A blog by the Franciscan Sisters of Perpetual Adoration about justice and peace issues


Dear All – I wanted to offer a brief reflection on this momentous day in American history when we have awoke as a nation for the first time to an African American president. Our first African American president when twelve previous presidents were slave owners. We have turned a page in our cultural imagination, we have moved as a nation not divided along lines of color but united for a common purpose toward a future for the United States and the world that is not based in the ideology of fear but of hope.

It is a new day, a new opening, a new worldview that has been waiting for centuries to be realized from the depth of the ships that carried prisoners to be forced into a life of slavery to the millions who marched for civil rights to the unique struggle and life of Barack Obama. Together we greet this precious new day and as Maya Angelou says below we rise…

“You may write me down in history with your bitter, twisted lies, you may trod me in the very dirt but still, like dust, I’ll rise. Out of the huts of history’s shame I rise up from a past rooted in pain I rise. I’m a black ocean, leaping and wide, welling and swelling I bear in the tide. Leaving behind nights of terror and fear I rise into daybreak miraculously clear I rise. Bringing the hopes that my ancestors gave, I am the hope and the dream of the slave.’ And so, we all rise.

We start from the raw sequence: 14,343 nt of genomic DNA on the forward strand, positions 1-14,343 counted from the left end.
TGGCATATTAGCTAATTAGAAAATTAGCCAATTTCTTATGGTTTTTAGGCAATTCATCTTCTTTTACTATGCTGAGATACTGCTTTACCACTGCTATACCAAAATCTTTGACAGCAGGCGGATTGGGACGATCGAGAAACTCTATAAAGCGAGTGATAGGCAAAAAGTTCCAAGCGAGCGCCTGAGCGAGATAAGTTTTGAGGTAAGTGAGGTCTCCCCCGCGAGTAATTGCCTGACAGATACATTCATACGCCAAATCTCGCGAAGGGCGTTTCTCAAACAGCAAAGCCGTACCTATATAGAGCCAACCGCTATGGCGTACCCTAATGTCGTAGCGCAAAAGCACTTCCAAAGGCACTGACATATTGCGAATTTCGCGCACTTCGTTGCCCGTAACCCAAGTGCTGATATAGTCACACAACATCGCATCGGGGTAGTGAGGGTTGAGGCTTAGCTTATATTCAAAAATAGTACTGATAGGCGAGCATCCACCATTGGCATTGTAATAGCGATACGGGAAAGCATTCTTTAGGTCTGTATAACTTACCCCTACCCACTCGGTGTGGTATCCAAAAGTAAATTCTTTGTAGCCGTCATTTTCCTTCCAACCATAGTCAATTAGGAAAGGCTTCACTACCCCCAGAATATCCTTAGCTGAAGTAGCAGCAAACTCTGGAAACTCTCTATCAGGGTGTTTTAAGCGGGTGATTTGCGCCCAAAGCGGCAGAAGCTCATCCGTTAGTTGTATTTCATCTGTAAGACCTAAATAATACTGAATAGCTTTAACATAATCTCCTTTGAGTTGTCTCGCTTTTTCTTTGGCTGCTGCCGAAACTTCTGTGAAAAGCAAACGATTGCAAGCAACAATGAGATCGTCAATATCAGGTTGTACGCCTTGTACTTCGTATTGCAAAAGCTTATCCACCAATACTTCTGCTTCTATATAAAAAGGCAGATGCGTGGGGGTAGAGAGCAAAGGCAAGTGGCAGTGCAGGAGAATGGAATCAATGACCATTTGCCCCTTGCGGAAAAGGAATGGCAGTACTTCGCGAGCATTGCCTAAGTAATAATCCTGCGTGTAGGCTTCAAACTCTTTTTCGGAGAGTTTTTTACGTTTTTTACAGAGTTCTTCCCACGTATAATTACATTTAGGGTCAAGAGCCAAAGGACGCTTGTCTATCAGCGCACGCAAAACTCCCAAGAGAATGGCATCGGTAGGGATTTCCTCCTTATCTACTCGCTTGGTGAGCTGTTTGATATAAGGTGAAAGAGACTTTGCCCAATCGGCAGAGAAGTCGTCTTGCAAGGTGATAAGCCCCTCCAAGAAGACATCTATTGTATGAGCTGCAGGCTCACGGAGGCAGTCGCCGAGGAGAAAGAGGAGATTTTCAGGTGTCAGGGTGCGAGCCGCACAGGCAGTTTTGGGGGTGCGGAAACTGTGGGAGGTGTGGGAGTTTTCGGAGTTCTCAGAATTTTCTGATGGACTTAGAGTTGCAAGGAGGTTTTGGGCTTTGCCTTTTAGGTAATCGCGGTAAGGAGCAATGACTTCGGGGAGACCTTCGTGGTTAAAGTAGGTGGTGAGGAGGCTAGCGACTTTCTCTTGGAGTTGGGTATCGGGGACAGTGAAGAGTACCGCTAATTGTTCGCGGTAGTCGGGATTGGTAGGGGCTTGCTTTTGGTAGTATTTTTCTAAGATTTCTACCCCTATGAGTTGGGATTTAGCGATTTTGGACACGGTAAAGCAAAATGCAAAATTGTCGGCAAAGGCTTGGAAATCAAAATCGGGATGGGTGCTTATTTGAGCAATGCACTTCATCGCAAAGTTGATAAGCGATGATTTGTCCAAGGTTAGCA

Peace Liz


Comments on: "You may write me down in history" (3)

  1. Linda Mershon said:

    What a beautiful reflection, Liz. Thanks. I hope we can move forward from this being about race too – although I can’t even imagine the depth of the tears Jessie Jackson and Oprah Winfrey and others shed at the acceptance speech. A kid on NPR recently said of the younger generation – we are ‘post-racism, we didn’t have to unlearn it.’ I hope that is true and I feel that it is a part of the hope and the future of this presidency. I remember when Obama was on Dave Letterman one night and Dave said something about him being a black man and Obama said he wanted to be referred to as a man, not a black man. He said he wouldn’t refer to Dave Letterman as a white man if Dave didn’t make reference to his race!

    Anyway – great reflection. It is truly a GREAT day – and it’s my 60th birthday. Best present I ever got!

  2. Sarah said:

    I keep tearing up. It’s awesome!

  3. Tuesday night I reminded my children to “pay attention and remember this day.” Because racism has not been a part of lives (thankfully), I think it will take years for them to look back and notice the miracle of history.

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